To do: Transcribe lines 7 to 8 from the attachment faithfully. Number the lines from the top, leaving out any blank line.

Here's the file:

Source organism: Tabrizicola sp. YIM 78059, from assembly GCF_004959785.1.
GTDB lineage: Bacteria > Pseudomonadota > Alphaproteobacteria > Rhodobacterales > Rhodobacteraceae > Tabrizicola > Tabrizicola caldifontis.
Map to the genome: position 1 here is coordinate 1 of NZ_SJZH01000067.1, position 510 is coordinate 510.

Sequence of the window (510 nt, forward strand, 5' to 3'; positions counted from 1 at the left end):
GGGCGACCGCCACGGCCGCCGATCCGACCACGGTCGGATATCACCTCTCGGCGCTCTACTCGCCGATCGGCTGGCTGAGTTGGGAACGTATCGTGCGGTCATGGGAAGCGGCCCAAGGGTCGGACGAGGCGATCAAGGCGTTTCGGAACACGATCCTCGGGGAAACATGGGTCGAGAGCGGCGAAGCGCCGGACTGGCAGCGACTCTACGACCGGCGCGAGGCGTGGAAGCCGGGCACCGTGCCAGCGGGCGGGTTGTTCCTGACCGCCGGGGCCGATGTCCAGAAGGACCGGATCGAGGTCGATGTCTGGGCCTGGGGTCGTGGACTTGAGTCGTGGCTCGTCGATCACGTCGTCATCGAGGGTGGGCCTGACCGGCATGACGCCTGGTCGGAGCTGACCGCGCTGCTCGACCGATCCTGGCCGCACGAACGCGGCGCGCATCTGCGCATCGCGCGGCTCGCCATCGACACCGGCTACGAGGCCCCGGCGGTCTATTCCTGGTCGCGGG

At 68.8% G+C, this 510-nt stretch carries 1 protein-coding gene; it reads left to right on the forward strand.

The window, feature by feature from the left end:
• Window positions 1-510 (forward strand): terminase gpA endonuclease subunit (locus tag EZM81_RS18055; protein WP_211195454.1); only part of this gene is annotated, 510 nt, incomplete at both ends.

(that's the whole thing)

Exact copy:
The window, feature by feature from the left end:
• Window positions 1-510 (forward strand): terminase gpA endonuclease subunit (locus tag EZM81_RS18055; protein WP_211195454.1); only part of this gene is annotated, 510 nt, incomplete at both ends.